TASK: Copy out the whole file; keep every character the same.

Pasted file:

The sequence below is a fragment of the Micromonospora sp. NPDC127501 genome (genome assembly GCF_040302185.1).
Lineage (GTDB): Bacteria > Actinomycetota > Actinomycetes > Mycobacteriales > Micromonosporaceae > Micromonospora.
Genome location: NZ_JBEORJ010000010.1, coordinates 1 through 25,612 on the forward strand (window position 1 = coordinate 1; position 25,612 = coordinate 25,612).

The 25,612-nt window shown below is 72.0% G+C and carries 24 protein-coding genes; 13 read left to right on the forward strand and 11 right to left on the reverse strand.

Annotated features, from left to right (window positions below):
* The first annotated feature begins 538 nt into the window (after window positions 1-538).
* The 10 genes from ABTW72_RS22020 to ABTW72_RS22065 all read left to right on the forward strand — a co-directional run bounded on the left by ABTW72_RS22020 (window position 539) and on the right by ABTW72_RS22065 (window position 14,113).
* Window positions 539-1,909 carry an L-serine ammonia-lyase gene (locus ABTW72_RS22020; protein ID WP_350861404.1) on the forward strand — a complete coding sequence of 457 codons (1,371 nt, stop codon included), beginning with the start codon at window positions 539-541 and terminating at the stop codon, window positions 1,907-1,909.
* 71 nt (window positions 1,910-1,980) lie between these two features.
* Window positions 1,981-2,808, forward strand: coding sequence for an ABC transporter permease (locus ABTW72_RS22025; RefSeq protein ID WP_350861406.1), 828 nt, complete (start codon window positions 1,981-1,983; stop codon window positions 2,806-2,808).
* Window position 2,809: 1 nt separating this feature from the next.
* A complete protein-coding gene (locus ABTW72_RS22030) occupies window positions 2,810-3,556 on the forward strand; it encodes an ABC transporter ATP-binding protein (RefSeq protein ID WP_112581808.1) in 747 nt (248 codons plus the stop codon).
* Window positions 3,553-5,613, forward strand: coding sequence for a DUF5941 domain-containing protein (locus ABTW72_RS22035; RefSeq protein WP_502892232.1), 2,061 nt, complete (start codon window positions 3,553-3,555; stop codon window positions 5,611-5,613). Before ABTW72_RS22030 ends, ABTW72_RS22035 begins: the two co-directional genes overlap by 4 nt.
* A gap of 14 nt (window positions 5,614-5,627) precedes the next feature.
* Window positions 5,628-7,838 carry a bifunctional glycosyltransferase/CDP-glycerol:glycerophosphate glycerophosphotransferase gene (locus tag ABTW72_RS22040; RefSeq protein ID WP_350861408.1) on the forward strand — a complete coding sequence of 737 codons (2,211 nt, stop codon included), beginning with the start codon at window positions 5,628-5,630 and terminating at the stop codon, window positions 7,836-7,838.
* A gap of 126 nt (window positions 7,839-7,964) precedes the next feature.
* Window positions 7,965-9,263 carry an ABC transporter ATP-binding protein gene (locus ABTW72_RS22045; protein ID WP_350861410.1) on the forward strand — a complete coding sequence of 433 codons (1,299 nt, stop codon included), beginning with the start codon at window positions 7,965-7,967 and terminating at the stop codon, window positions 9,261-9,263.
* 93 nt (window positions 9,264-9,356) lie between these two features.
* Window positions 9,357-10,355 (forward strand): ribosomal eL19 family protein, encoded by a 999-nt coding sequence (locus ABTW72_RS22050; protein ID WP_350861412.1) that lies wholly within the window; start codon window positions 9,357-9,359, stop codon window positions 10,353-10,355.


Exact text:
The sequence below is a fragment of the Micromonospora sp. NPDC127501 genome (genome assembly GCF_040302185.1).
Lineage (GTDB): Bacteria > Actinomycetota > Actinomycetes > Mycobacteriales > Micromonosporaceae > Micromonospora.
Genome location: NZ_JBEORJ010000010.1, coordinates 1 through 25,612 on the forward strand (window position 1 = coordinate 1; position 25,612 = coordinate 25,612).

The 25,612-nt window shown below is 72.0% G+C and carries 24 protein-coding genes; 13 read left to right on the forward strand and 11 right to left on the reverse strand.

Annotated features, from left to right (window positions below):
* The first annotated feature begins 538 nt into the window (after window positions 1-538).
* The 10 genes from ABTW72_RS22020 to ABTW72_RS22065 all read left to right on the forward strand — a co-directional run bounded on the left by ABTW72_RS22020 (window position 539) and on the right by ABTW72_RS22065 (window position 14,113).
* Window positions 539-1,909 carry an L-serine ammonia-lyase gene (locus ABTW72_RS22020; protein ID WP_350861404.1) on the forward strand — a complete coding sequence of 457 codons (1,371 nt, stop codon included), beginning with the start codon at window positions 539-541 and terminating at the stop codon, window positions 1,907-1,909.
* 71 nt (window positions 1,910-1,980) lie between these two features.
* Window positions 1,981-2,808, forward strand: coding sequence for an ABC transporter permease (locus ABTW72_RS22025; RefSeq protein ID WP_350861406.1), 828 nt, complete (start codon window positions 1,981-1,983; stop codon window positions 2,806-2,808).
* Window position 2,809: 1 nt separating this feature from the next.
* A complete protein-coding gene (locus ABTW72_RS22030) occupies window positions 2,810-3,556 on the forward strand; it encodes an ABC transporter ATP-binding protein (RefSeq protein ID WP_112581808.1) in 747 nt (248 codons plus the stop codon).
* Window positions 3,553-5,613, forward strand: coding sequence for a DUF5941 domain-containing protein (locus ABTW72_RS22035; RefSeq protein WP_502892232.1), 2,061 nt, complete (start codon window positions 3,553-3,555; stop codon window positions 5,611-5,613). Before ABTW72_RS22030 ends, ABTW72_RS22035 begins: the two co-directional genes overlap by 4 nt.
* A gap of 14 nt (window positions 5,614-5,627) precedes the next feature.
* Window positions 5,628-7,838 carry a bifunctional glycosyltransferase/CDP-glycerol:glycerophosphate glycerophosphotransferase gene (locus tag ABTW72_RS22040; RefSeq protein ID WP_350861408.1) on the forward strand — a complete coding sequence of 737 codons (2,211 nt, stop codon included), beginning with the start codon at window positions 5,628-5,630 and terminating at the stop codon, window positions 7,836-7,838.
* A gap of 126 nt (window positions 7,839-7,964) precedes the next feature.
* Window positions 7,965-9,263 carry an ABC transporter ATP-binding protein gene (locus ABTW72_RS22045; protein ID WP_350861410.1) on the forward strand — a complete coding sequence of 433 codons (1,299 nt, stop codon included), beginning with the start codon at window positions 7,965-7,967 and terminating at the stop codon, window positions 9,261-9,263.
* 93 nt (window positions 9,264-9,356) lie between these two features.
* Window positions 9,357-10,355 (forward strand): ribosomal eL19 family protein, encoded by a 999-nt coding sequence (locus ABTW72_RS22050; protein ID WP_350861412.1) that lies wholly within the window; start codon window positions 9,357-9,359, stop codon window positions 10,353-10,355.